Homer Electric Association made an offer to purchase Seward's city-owned electric utility last Monday, but city officials want to weigh their options before accepting or declining.
HEA put its $18 million offer to buy the utility before the Seward City Council April 22.
While the proposal was submitted to Seward in a Feb. 8 letter from HEA to Seward City Manager Scott Janke, an April workshop and council sessions with HEA General Manager Norm Story were the first formal presentations to the council, said HEA spokesperson Joe Gallagher.
Janke said city officials will need time to consider the offer before making any decisions.
"There's not much to tell," he said. "The council hasn't had a chance to analyze the offer to see if it meets (the city's) needs. At this point, they will sit down and have a workshop and look at the offer. I'm hoping we can do that in the next couple of weeks."
The proposed sale must gain the approval of at least 60 percent of Seward voters if the city decides to put it on the ballot next fall. It also must be approved by the Regulatory Commission of Alaska, which oversees utilities.
The idea for HEA to buy the Seward utility is not new. In a 510-443 vote in November 2000, Seward voters approved a sale, but the tally was 61 votes short of the required 60 percent majority.
Janke said the absence of an actual offer made the vote less urgent to voters and may have contributed to the vote shortfall.
"It wasn't about a specific offer," he said. "The ballot question was more general. 'Are you interested in selling the utility?'"
Under HEA's nonbinding offer, the association will maintain the backup generation capability now in Seward and run the electric system as a division of HEA with its own name, identity and separate assets and costs. All current and future Seward customers would be full members of HEA, with all the same rights and benefits of current HEA members.
The purchase price to Seward would be spread out over five years.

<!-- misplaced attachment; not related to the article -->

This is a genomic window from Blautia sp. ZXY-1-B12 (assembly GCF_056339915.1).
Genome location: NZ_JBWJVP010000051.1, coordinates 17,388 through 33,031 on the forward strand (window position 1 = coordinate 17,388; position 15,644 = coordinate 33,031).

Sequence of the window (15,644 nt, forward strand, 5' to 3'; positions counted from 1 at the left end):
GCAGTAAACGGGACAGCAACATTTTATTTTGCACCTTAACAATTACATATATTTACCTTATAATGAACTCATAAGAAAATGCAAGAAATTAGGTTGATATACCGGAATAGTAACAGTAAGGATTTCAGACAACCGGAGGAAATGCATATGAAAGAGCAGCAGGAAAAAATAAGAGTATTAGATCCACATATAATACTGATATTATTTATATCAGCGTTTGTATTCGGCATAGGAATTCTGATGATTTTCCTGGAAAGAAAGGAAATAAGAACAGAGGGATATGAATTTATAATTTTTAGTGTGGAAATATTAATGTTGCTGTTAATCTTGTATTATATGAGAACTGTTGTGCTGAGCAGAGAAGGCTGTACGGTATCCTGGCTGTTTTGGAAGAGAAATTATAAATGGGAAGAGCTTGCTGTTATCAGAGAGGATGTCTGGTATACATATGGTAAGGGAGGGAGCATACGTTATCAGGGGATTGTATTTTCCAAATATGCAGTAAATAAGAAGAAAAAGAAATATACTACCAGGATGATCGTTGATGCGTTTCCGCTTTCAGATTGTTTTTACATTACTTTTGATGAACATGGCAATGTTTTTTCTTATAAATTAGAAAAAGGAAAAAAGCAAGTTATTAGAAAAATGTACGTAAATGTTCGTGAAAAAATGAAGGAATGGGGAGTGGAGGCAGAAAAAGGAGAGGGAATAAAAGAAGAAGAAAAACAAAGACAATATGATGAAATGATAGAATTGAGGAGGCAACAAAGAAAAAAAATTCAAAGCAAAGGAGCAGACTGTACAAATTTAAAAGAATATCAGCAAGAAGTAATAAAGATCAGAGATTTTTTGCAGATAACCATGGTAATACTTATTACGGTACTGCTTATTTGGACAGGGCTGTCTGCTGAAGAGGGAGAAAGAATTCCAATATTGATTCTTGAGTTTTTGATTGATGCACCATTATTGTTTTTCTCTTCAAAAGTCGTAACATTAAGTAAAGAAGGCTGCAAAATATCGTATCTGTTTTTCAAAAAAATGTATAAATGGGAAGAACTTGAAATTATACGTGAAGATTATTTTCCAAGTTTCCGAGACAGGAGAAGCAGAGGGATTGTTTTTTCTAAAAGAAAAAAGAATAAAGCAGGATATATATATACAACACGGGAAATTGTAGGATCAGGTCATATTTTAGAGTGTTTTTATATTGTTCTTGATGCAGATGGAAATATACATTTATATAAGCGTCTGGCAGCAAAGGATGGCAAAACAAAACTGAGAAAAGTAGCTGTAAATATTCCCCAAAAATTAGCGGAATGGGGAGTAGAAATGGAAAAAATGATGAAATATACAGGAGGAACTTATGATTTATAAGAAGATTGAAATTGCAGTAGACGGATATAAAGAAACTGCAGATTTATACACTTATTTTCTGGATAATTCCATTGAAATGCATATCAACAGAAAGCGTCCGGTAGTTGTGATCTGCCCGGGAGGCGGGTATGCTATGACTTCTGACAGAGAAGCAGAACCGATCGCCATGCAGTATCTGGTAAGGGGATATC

Among the positive impacts HEA predicts are a 5 percent reduction in residential electricity rates in Seward, a 10 percent commercial rate reduction, guaranteed cash flow to Seward's general fund for five years, extension of HEA's service area, access to large equipment and personnel resources and cost reductions for services, equipment and supplies.
"Consumers in Seward and the current Homer Electric service area share common political, economical and utility reliability concerns," Story said in a statement released Tuesday. "Working together as one cooperative will result in improved service and outage response, and potentially lower rates through reduced costs."
HEA officials are prepared and expect to participate in more meetings with community residents and officials to discuss the proposed purchase between now and the fall election, Gallagher said.
Janke said the council will discuss the offer in the upcoming week, after which they will either decline the offer or move to the next step.
"If feasible, they would put up a ballot question and let the voters make a decision," he said.
Marcus K. Garner is a reporter for the Peninsula Clarion. R.J. Kelly is the managing editor for the Homer News.
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